“How far is too far?” How much can I mess around with my boyfriend before I cross the line? That’s the question that Christian girls usually ask. But I don’t think a young woman can figure out where to draw the line until she figures out why God created sex and what it’s all about.
When my husband and I were married over 30 years ago, I didn't know what
I didn't know about marriage, men, or relationships. I knew that I
loved Bob and that I wanted to be with him until “death do us part,” and
I thought that was enough.
My family just had the enormous joy of celebrating my parent’s 60th wedding anniversary. Seizing the occasion, I asked my mom to come up with a few tidbits of marriage/relationship advice to share with you on the blog.
Pastor Ligon Duncan says when we learn to revel in the counter-cultural truths of Scripture of how men and women are to relate to each other, we suddenly find that far from being stifling, they’re liberating!
Although we usually focus on True Woman events here on the blog, I wanted to go in a different direction today and share with you the story of one woman who is finding healing in her heart and marriage through the True Woman message.
For reasons I won’t go into, I spent several hours this past weekend combing through my Bible, looking up each reference on divorce and remarriage. I asked God to help me come to the text without an agenda or desired outcome—I just wanted to hear His heart on the whole subject. What I found took my breath away.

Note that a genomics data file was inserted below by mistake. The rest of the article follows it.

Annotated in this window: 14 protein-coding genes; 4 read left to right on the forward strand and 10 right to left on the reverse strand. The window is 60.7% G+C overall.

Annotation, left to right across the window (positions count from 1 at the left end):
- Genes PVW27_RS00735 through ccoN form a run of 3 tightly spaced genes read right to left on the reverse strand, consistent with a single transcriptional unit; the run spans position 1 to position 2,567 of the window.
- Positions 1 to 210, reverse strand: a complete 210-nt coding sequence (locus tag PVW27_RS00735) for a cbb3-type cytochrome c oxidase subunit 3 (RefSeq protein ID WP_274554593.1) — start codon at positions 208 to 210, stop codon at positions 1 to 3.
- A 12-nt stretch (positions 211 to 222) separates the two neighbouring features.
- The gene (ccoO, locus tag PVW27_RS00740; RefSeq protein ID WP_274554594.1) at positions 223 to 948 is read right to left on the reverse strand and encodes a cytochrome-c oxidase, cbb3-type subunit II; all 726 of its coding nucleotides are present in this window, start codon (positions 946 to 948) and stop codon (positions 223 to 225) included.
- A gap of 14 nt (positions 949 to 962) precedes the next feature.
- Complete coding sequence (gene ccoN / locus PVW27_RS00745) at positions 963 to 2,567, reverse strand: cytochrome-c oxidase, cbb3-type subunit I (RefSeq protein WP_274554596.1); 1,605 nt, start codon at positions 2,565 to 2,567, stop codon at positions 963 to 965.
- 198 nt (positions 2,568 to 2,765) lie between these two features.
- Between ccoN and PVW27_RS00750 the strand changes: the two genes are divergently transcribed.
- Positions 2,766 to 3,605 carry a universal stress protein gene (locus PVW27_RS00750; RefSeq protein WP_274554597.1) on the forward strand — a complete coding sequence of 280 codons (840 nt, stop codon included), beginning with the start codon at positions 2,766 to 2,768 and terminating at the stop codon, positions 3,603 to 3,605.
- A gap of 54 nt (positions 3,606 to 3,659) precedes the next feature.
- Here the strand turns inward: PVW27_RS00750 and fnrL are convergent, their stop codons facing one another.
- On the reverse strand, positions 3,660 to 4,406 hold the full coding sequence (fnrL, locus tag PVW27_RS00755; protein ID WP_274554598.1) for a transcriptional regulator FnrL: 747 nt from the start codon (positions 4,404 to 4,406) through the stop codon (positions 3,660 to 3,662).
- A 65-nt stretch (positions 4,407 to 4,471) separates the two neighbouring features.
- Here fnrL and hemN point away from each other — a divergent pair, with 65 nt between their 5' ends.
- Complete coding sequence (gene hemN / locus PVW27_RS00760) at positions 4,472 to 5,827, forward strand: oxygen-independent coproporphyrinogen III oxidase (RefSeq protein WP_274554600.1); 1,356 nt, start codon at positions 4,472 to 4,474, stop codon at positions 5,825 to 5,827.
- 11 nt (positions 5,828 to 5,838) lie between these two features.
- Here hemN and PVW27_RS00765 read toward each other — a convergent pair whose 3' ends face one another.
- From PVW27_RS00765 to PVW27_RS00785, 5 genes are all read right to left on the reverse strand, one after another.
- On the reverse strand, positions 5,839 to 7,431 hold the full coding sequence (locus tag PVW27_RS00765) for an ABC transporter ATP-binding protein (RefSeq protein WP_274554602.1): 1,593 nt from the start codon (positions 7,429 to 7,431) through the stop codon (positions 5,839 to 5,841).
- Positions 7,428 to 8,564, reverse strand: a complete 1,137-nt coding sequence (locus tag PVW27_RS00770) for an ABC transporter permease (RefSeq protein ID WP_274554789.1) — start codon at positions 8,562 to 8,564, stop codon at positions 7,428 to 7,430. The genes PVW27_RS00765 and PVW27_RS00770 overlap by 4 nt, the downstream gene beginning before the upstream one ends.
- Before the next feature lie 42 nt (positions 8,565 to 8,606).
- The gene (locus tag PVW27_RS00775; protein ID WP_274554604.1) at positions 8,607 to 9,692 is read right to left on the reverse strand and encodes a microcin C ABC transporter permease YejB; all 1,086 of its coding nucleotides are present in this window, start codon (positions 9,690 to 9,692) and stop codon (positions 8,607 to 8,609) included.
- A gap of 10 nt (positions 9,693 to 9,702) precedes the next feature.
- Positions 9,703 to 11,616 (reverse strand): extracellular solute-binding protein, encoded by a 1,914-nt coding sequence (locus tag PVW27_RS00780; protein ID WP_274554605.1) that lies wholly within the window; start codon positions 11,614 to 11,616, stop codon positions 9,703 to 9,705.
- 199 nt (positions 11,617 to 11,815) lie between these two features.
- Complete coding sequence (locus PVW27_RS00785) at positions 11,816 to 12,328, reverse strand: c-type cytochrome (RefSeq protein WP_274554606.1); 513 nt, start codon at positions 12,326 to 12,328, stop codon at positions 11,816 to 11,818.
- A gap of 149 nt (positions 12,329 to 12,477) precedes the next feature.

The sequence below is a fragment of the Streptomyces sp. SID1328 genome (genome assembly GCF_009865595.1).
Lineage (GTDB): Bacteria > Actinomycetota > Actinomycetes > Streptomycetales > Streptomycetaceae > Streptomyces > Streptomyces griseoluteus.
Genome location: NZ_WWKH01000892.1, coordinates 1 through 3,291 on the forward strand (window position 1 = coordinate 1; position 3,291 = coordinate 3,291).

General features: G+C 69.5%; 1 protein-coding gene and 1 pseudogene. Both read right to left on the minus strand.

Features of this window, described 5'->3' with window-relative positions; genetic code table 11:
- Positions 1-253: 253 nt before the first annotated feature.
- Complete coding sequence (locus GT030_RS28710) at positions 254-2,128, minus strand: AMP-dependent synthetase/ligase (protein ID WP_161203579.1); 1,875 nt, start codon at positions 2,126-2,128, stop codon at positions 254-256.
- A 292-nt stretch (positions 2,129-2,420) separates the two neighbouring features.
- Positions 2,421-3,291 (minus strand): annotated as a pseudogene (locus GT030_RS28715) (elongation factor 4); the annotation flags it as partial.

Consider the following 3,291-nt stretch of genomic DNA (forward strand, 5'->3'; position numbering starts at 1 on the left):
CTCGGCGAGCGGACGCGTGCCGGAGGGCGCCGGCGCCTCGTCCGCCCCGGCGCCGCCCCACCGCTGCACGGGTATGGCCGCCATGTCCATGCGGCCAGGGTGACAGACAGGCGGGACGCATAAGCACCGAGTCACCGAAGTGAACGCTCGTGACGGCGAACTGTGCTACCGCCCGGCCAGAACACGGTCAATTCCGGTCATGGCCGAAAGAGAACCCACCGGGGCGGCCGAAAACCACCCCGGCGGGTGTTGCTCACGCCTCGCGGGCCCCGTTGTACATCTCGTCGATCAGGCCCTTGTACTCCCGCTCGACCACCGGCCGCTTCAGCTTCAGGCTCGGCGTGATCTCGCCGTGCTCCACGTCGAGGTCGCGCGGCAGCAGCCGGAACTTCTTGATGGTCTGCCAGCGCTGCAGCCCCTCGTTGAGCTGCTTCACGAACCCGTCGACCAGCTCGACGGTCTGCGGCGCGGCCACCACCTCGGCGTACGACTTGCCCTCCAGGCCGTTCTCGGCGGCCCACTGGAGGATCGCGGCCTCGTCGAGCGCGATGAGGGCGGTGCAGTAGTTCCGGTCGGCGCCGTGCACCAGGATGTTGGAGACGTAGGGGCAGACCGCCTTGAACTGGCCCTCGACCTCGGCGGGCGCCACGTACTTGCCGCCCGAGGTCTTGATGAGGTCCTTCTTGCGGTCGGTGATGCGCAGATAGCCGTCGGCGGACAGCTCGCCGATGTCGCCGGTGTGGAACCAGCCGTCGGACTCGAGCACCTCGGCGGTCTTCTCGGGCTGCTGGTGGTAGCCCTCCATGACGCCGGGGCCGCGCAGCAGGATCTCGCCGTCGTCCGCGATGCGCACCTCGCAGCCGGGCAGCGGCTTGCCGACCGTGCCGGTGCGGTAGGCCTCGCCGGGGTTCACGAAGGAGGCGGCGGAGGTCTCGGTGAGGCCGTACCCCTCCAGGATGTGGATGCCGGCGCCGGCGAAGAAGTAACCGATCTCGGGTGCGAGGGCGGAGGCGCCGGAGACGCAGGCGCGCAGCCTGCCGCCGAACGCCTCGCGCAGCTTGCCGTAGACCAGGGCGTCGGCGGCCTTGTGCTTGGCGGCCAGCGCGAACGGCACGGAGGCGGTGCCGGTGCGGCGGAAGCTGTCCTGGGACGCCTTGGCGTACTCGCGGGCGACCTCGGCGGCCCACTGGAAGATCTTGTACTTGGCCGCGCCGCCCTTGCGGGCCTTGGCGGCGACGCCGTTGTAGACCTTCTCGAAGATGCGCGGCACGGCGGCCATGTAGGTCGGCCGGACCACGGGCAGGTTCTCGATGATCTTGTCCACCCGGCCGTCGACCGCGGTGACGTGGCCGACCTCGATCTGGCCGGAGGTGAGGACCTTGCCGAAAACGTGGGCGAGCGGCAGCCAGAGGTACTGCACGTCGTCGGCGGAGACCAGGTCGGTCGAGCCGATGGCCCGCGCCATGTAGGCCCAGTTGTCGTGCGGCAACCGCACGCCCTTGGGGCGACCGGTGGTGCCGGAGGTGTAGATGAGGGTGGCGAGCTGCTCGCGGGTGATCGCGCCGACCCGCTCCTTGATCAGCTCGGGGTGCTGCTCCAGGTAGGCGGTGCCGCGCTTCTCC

If marriage is patterned after Christ’s covenant relationship to the church, and its most ultimate purpose is to put THAT relationship on display, then staying married is not primarily about staying in love. It is about keeping covenant. The aim is markedly different.
Whether it’s waiting for Jon to pick out just the right screws at Menards, riding in the passenger seat as he searches for the perfect parking spot, or just wanting him to do some task differently (a.k.a. “my way”), I can so easily go down the impatience path.
There is much debate in the Christian community over the touchy subject of role distinctions. One camp argues that the wife's role of submission was the result of the fall. If this were the case, I would have an even greater struggle with submitting!
Do you cringe when you hear the "S" word? Do thoughts of wimpy women held captive under a domineering husband's authoritarian rule come to mind? Sadly, submission is greatly misunderstood and often misapplied.
There’s one Southern phrase that I’m quite drawn to: “Steel Magnolia.” I love the phrase, because to me it speaks to the essence of womanhood. The image melds beauty with perseverance, softness with backbone, delicacy with durability, sweetness with stamina.
Today, let's consider how we express our femininity in more substantive ways than time spent in malls, dressing up for dates, collecting hundreds of lipstick colors, or the love of “Southern Living” décor.
My husband, a pastor, eventually reached a crisis of faith brought on by his inability to reconcile the question of God’s power to transform. You see, he watched me begin every day on my knees in prayer and in diligent study of the Word, and yet I was a terror to live with.
A godly wife inspires a man to be worthy of her devotion. He rises to
that because he knows he has a woman who is an asset, not a liability—a
woman who supports, encourages, and helps him in every way possible.